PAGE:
Community organizing is a democratic strategy used by social movements, labor unions, under-represented communities, and marginalized groups to gain rights, win collective political power, and create positive change. While there are many different types of online and offline organizing, the main job of an organizer is to create unity (and solidarity), then help their community work together to solve problems and reach shared goals.
Done well, community organizing is one of the most powerful strategies in the world for social change. Throughout history there are many examples of small communities who generated major media awareness, transformed culture, and overcome major, systemic oppression through smart, effective organizing (all with limited money, resources, and social support).
Organizing is hard, often thankless work. It can be tremendously rewarding and important, but it’s rarely easy. The best, most effective organizers are people who genuinely care about the community and mission they’re serving, put others first, and are powered by the love and positivity they feel doing the work.
Community organization aims to organize, mobilize and educate people to build a sense of community. By doing so, the community gains power or influence over issues concerning their welfare.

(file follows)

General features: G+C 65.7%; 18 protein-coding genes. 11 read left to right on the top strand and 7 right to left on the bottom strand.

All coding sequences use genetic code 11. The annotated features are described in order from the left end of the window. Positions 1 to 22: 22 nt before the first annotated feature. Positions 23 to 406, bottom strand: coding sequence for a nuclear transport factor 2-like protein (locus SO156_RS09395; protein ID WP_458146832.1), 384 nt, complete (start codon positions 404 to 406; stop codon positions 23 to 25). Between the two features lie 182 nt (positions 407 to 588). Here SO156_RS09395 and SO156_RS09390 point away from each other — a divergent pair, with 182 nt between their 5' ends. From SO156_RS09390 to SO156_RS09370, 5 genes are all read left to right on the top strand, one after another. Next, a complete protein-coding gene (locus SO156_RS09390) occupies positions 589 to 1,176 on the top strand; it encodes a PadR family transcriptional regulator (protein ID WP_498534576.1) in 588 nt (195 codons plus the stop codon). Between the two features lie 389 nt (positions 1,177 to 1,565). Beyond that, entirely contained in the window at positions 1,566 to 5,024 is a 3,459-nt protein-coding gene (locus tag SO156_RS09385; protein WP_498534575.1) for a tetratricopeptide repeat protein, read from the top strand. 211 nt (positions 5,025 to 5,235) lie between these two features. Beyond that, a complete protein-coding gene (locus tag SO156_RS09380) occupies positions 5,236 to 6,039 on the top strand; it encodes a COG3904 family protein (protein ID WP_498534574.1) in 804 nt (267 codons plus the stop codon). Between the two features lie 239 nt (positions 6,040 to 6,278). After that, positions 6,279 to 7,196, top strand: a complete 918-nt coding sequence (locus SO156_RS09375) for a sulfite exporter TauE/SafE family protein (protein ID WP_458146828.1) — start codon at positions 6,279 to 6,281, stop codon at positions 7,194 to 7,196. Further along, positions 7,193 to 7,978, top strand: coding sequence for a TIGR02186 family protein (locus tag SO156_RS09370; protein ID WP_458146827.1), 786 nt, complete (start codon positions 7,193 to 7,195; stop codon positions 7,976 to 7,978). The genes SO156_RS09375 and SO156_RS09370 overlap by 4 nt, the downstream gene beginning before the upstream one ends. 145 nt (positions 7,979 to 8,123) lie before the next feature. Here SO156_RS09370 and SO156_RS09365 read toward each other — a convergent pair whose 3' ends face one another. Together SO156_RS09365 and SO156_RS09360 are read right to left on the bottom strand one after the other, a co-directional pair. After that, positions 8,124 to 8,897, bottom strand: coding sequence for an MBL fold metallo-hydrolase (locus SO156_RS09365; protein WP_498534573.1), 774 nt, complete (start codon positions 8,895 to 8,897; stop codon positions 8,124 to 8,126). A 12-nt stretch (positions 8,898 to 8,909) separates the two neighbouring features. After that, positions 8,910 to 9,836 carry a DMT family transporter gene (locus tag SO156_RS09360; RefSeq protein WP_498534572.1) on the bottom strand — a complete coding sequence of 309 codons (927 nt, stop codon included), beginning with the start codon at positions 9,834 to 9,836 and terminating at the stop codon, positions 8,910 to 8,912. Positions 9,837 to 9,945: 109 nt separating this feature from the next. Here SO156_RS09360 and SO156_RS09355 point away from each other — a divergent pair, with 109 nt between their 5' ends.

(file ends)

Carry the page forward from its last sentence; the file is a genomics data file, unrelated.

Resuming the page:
- Bringing together people and/or institutions to engage in collective dialogue and action for change;
- Building grassroots leadership by training members of the community in organizing and civic engagement skills;
- Building political power by mobilizing large numbers of people around a unified vision and purpose
- Recognizing that problems and their solutions are systemic and thus focusing on accountability, equity, and quality for all, rather than the gains of some
- Understanding that systems are a central part of community’s well-being and that improving them also includes building the economic, cultural, and political well-being of the community;
- Aiming to alter longstanding power relationships in communities
- Bringing public attention to an issue, demonstrating that large numbers of people are concerned
- Putting pressure on decision-makers or public systems when necessary.
Facts & Figures
- There are over 41,833 Community Organizers currently employed in the United States.
- 53.8% of all Community Organizers are women, while 39.9% are men.
- The average age of an employed Community Organizer is 42 years old.
- The most common ethnicity of Community Organizers is White (59.1%), followed by Hispanic or Latino (20.3%) and Black or African American (9.1%).
- The majority of Community Organizers are located in New York and Chicago.
- Community Organizers are paid an average annual salary of $38,389.
- Community Organizers average starting salary is $27,000.
- 10% of all Community Organizers are LGBT.
- Community organizers are more likely to work at private companies than educational organizations.
7 Steps of Community Organizing
Integrate into the community. …
Identify issues impacting the community. …
Set goals and objectives. …
Identify individuals and create core groups. …
Create an action plan to meet goals. …
Execute and monitor the action plan. …
Evaluate the effect of the action plan on the stated goals.
Public school parents who organize to demand a high-quality education for their children.
Neighbors who organize to address potholes in the road and other infrastructure issues.
Laid-off factory workers who organize to protest the shipping of jobs overseas.